Her Majesty’s Courts and Tribunals Service (HCMTS) have set up an enforcement reform project in January 2018 to oversee the design and delivery of an improved service for the enforcement service of all types of monetary award and order.

The project intends to deliver a digital single point of entry for users starting enforcement proceedings regardless of which method is chosen. The online service will provide more information to the claimant, such as the respondent’s financial data and details of each enforcement option. As the process is digital it will reduce the burden on the claimant as information will be more readily available and the nature of the online process will improve efficiency during the process.

Recommendation Three: Government should introduce a naming and shaming system scheme for employers who do not pay employment tribunal awards within a reasonable time.

Government proposes that employers will be named for failing to act upon a specified stage of the existing penalty scheme. Their view is that it is best done at the point when a penalty notice is issued. However, this is open to discussion. The naming and shaming process will follow a similar format to the one in place for breaches of National Living Wage and National Minimum Wage.

Recommendation Four: Government should create an obligation on employment tribunals to consider the use of aggravated breach penalties and cost orders if an employer has already lost an employment status case on broadly comparable facts – punishing those employers who believe they can ignore the law.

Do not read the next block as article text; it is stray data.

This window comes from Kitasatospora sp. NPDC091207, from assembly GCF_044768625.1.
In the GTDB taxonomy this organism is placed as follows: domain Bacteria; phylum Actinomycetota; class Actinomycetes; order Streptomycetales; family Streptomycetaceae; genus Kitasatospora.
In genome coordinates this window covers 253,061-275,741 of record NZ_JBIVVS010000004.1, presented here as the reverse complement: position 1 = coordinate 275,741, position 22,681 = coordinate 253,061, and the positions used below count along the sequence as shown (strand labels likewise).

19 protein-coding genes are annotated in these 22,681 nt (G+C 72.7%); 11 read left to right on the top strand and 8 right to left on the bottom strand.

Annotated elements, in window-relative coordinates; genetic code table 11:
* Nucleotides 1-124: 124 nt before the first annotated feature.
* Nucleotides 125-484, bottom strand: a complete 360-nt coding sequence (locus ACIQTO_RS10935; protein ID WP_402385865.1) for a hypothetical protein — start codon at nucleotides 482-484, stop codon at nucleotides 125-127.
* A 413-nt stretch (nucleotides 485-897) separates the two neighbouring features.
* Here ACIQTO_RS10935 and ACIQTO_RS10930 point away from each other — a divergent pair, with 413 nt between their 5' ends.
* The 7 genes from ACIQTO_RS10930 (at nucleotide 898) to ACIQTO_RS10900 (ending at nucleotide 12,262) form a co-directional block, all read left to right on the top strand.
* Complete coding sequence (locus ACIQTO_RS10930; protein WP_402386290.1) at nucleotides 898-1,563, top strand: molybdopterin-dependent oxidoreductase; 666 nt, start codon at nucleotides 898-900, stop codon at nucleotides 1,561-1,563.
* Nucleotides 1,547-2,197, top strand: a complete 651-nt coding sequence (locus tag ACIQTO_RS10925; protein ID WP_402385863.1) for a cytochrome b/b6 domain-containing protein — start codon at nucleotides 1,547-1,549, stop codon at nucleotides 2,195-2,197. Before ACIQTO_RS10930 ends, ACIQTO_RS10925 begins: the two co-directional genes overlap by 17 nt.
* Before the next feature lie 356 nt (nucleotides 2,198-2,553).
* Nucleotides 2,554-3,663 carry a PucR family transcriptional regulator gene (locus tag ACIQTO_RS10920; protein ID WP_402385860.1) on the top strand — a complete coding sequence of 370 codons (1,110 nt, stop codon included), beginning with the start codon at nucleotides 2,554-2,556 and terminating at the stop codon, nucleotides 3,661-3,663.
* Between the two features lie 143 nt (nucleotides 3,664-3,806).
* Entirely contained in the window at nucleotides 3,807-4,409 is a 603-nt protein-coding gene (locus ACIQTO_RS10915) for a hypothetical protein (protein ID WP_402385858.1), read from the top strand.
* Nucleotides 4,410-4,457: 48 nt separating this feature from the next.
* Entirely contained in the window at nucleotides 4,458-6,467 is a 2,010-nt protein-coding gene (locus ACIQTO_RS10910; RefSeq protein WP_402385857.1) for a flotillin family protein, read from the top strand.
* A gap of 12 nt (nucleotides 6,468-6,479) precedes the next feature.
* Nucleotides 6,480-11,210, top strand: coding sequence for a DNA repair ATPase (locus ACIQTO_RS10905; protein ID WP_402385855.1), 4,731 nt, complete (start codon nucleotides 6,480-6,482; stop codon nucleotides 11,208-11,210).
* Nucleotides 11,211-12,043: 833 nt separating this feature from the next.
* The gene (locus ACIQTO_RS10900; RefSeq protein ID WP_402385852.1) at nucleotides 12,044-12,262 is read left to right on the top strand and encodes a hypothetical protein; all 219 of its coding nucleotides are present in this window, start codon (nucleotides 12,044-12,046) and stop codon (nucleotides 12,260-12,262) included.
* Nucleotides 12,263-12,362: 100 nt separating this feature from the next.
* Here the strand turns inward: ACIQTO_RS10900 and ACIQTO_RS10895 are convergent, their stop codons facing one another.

Recommendation Five: Government should allow tribunals to award uplifts in compensation if there are subsequent breaches against workers with the same, or materially the same working arrangements.

Government accepts that there should be additional measures to penalise businesses which repeatedly flout employment law and so, is looking to extend the remit for tribunals to consider such breaches and impose additional sanctions.

There are two suggested ways to implement the measure;

  • Proposing aggravated breach penalties for breaches on ‘broadly comparable facts’;
  • Uplift for subsequent breaches involving workers on the same or materially same working arrangements.

Click here to view the consultation document.

Responses must be submitted by 16 May 2018.

Aspire Comment

The consultation demonstrates the Government’s resolve to provide additional powers to enforce worker’s basic rights. This would see more regulation enforcement from Government departments and additional powers for tribunals to punish those who ignore tribunal decisions. 

Where claimants incur the cost in time and money of taking a claim to tribunal it seems sensible that the system supports the outcome of that decision and works to obtain their rightful settlement. 

If you have any questions regarding employer status or wish to have your contracts reviewed please call 0121 445 6178 or email